Voting Map Reinstated By US Supreme Court

( — The Supreme Court on Wednesday allowed Louisiana to use the newly drawn congressional map that includes a second majority-black district for the upcoming 2024 elections.

The high court granted a request filed by civil rights organizations and a group of black voters in the state and a separate request from the state of Louisiana to put on hold a lower court ruling that blocked the state from using the redrawn map in any upcoming election.

The Republican-led legislature approved the new district lines in January after the courts rejected the map adopted in March 2022 for violating the Voting Rights Act.

The Supreme Court decision is a win for Democrats, as the additional majority-black district would likely give them a second congressional seat in Louisiana.

The map approved by state lawmakers in 2022 included only one majority-black district out of six, despite blacks making up a third of Louisiana’s population.

The civil rights organizations and a group of black voters sued the state, arguing that the map violated Section 2 of the Voting Rights Act. A federal judge agreed and blocked the state from using the 2022 congressional map in any elections. She allowed lawmakers to create a new congressional map that included another majority-black district.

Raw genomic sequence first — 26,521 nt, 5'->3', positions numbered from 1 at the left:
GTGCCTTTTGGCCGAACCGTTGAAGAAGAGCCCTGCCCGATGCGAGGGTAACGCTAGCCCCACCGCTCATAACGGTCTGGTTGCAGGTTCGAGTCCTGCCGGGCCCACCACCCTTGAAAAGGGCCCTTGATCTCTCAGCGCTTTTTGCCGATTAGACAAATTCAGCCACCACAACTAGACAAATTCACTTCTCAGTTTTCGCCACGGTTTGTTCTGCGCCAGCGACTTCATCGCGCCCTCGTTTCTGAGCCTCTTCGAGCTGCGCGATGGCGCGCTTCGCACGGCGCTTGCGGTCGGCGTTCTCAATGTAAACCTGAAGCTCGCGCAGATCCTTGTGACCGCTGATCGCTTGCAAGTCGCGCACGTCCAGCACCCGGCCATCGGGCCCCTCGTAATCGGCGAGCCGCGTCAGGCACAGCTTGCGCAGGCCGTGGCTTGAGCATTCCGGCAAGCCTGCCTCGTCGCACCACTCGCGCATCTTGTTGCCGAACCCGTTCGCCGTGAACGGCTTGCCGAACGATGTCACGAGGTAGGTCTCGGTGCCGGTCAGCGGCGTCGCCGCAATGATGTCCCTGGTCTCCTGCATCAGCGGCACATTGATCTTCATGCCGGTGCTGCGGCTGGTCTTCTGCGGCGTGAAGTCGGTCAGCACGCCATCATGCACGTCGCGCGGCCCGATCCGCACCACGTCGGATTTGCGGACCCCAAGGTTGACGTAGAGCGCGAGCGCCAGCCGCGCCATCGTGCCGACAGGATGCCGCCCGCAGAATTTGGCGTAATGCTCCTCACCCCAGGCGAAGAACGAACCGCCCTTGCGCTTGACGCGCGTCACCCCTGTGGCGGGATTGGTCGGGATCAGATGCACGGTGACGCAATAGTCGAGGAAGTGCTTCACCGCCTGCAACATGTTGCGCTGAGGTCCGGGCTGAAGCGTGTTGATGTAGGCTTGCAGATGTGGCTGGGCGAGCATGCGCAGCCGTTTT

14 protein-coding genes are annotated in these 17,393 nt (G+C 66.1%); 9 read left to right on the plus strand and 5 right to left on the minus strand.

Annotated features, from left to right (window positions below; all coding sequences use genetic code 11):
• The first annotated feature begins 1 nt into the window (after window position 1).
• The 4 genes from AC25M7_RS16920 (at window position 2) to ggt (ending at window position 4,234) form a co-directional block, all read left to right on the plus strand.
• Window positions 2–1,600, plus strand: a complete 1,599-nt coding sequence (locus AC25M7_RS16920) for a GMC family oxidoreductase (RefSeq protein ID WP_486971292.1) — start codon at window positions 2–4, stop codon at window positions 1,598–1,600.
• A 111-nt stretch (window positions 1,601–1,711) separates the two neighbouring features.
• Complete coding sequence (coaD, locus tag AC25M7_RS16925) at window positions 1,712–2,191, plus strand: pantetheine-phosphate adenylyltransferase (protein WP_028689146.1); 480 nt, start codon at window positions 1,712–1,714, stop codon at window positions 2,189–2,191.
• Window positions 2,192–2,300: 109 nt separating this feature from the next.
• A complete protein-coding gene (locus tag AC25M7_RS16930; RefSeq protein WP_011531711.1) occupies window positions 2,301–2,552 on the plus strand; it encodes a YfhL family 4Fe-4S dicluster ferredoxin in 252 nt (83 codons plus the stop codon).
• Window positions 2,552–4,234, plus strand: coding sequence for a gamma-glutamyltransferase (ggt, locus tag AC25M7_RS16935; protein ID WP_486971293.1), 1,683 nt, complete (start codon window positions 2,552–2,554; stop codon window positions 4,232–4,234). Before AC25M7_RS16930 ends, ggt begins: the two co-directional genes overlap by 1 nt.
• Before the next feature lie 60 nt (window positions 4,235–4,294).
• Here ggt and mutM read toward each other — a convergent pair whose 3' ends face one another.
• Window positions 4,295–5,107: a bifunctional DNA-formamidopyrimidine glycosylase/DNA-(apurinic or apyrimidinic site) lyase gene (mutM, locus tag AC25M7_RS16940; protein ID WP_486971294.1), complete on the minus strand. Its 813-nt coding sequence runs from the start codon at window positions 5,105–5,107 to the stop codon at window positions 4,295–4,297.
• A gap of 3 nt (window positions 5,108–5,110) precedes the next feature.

After the Supreme Court ruled in favor of a challenge to Alabama’s congressional map, Louisiana moved ahead with the judge’s order to redraw its map. An appellate court later gave Louisiana until January 15 to approve a map that included a second majority-black district.

However, after the new map was approved, a group of voters challenged it, arguing that it amounted to racial gerrymandering, which violated the Equal Protection Clause of the 14th Amendment.

A three-judge panel of a federal district court then issued a divided decision in late April, determining that the racial gerrymandering violated the Constitution. The panel barred the map from being used in upcoming elections, prompting both the civil rights groups and the state of Louisiana to petition the Supreme Court to intervene.

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